DES MOINES — A program that would allow Iowa parents to use taxpayer money to put their child in a non-public school could be proposed next year when Iowa lawmakers resume their work.
Varied versions of so-called school choice programs are operating in dozens of states, and the data on their effect is mixed.
Republicans, who have complete lawmaking control of the Iowa Capitol at least through 2018, would like to implement some type of school choice program during next year’s legislative session.
They would have preferred to pass something during this year’s session, which just ended Saturday, but those programs typically come with a healthy price tag, and Iowa legislators had to make budget reductions this year just to stay within the state’s means.
So Republicans will keep their fingers crossed that come next year the state budget will have sufficient breathing room for two conservative — but expensive — priorities they had to pass up this year: tax reform and school choice.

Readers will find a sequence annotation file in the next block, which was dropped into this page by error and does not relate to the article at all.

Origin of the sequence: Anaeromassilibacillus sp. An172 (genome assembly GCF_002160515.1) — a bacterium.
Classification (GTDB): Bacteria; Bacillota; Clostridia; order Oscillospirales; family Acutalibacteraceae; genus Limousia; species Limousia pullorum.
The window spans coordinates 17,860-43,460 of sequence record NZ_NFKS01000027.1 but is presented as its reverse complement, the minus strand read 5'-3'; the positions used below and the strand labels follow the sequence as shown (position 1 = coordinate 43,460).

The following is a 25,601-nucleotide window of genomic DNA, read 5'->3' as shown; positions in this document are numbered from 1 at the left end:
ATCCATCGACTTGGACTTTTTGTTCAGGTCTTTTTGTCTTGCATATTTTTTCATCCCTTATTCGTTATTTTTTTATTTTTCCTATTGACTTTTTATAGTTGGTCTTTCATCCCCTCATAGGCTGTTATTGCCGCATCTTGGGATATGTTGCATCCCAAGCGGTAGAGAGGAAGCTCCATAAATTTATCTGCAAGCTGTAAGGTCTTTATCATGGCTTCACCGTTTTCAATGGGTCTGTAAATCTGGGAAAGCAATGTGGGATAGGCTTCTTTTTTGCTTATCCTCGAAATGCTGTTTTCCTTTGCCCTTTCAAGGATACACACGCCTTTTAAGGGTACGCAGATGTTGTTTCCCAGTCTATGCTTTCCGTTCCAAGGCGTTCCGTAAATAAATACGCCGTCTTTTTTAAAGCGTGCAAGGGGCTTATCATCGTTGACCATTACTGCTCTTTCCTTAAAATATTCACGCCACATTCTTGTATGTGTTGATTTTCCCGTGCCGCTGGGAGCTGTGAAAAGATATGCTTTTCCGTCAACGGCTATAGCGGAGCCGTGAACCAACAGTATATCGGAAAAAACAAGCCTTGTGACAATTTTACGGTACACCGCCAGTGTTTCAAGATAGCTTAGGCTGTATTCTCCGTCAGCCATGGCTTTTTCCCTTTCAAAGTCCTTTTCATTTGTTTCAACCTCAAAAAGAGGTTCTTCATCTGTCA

Supporters of school choice programs in general say parents should have the option — and the financial assistance — to choose where their child is educated.
Critics of school choice programs say they take critical funding away from public schools and divert taxpayer money to non-public schools that have little or no oversight, thus no way of showing whether the program is successful in increasing student achievement.
Some studies have tried to show the effect of school choice programs on student achievement and public education funding. Some results have shown increased student achievement, while others have shown student regression.